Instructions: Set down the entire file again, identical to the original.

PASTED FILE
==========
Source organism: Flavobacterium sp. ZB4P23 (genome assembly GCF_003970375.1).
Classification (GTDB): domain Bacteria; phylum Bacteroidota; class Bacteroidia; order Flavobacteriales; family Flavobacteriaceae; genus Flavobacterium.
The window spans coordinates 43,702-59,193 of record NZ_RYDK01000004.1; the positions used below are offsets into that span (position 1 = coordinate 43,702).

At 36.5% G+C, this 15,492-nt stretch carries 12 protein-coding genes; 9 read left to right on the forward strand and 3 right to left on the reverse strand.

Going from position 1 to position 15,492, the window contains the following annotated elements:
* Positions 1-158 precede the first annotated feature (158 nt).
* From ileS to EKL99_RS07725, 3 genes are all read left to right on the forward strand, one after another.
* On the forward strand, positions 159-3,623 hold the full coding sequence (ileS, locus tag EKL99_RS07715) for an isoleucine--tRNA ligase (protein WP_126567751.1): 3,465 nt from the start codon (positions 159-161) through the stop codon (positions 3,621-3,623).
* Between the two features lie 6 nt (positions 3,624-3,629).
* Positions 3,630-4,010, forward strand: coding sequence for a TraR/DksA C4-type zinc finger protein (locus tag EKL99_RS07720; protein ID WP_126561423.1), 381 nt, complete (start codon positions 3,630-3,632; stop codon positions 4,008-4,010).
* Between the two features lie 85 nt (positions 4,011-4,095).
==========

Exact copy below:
Source organism: Flavobacterium sp. ZB4P23 (genome assembly GCF_003970375.1).
Classification (GTDB): domain Bacteria; phylum Bacteroidota; class Bacteroidia; order Flavobacteriales; family Flavobacteriaceae; genus Flavobacterium.
The window spans coordinates 43,702-59,193 of record NZ_RYDK01000004.1; the positions used below are offsets into that span (position 1 = coordinate 43,702).

At 36.5% G+C, this 15,492-nt stretch carries 12 protein-coding genes; 9 read left to right on the forward strand and 3 right to left on the reverse strand.

Going from position 1 to position 15,492, the window contains the following annotated elements:
* Positions 1-158 precede the first annotated feature (158 nt).
* From ileS to EKL99_RS07725, 3 genes are all read left to right on the forward strand, one after another.
* On the forward strand, positions 159-3,623 hold the full coding sequence (ileS, locus tag EKL99_RS07715) for an isoleucine--tRNA ligase (protein WP_126567751.1): 3,465 nt from the start codon (positions 159-161) through the stop codon (positions 3,621-3,623).
* Between the two features lie 6 nt (positions 3,624-3,629).
* Positions 3,630-4,010, forward strand: coding sequence for a TraR/DksA C4-type zinc finger protein (locus tag EKL99_RS07720; protein ID WP_126561423.1), 381 nt, complete (start codon positions 3,630-3,632; stop codon positions 4,008-4,010).
* Between the two features lie 85 nt (positions 4,011-4,095).